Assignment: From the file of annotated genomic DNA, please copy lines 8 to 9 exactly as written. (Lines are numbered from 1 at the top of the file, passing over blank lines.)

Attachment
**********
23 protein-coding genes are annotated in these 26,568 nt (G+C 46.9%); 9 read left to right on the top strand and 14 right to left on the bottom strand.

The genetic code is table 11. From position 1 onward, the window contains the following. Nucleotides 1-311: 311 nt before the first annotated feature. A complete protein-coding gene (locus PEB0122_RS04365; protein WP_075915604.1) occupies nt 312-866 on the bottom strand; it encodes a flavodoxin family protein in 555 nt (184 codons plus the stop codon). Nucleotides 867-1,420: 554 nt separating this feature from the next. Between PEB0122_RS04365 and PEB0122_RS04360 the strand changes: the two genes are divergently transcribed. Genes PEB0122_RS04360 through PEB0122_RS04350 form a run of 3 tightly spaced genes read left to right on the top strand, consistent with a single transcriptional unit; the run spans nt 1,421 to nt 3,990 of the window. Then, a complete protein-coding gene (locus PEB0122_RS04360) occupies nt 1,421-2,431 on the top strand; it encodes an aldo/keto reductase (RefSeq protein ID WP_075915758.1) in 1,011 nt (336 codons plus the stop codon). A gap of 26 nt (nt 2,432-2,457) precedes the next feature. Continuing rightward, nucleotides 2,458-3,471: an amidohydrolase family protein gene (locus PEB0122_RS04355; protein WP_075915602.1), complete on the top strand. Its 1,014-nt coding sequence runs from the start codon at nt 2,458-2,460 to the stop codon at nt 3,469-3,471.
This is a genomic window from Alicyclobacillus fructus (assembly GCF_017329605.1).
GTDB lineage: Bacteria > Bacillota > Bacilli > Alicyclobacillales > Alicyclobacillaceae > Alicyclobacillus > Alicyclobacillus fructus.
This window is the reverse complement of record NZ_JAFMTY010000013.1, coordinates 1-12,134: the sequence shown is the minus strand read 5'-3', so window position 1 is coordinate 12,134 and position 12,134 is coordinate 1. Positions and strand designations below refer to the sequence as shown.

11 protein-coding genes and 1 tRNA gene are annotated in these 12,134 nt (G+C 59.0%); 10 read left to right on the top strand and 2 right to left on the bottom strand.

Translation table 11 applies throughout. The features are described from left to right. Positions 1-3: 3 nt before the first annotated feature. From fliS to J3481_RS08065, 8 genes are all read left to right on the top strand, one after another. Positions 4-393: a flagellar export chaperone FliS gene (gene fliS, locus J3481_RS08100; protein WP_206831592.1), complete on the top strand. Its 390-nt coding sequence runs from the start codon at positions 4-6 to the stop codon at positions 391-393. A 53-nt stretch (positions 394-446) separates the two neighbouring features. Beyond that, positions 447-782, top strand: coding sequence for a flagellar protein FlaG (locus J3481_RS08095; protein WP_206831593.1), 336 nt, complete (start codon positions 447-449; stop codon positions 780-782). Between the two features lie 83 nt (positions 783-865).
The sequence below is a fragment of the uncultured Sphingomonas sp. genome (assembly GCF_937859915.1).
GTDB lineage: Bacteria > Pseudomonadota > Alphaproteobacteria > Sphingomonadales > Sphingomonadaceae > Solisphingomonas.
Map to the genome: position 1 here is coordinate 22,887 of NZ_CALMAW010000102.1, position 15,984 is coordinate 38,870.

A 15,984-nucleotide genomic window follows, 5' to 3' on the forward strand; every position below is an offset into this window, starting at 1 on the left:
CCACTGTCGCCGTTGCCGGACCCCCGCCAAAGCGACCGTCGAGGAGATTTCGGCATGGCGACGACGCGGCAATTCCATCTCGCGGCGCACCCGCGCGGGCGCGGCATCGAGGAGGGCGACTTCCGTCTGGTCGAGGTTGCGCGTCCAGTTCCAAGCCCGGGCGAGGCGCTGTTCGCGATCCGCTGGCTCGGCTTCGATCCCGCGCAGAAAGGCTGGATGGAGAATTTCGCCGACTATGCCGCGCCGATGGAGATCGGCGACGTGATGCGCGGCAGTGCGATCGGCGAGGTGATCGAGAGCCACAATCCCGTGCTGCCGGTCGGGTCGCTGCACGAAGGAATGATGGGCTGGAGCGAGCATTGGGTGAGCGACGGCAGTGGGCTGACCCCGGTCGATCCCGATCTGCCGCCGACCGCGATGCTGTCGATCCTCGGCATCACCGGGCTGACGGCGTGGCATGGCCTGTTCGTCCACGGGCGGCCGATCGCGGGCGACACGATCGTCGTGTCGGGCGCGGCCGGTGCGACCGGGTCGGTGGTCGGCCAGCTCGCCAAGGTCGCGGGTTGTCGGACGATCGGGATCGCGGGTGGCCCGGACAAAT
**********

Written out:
The sequence below is a fragment of the uncultured Sphingomonas sp. genome (assembly GCF_937859915.1).
GTDB lineage: Bacteria > Pseudomonadota > Alphaproteobacteria > Sphingomonadales > Sphingomonadaceae > Solisphingomonas.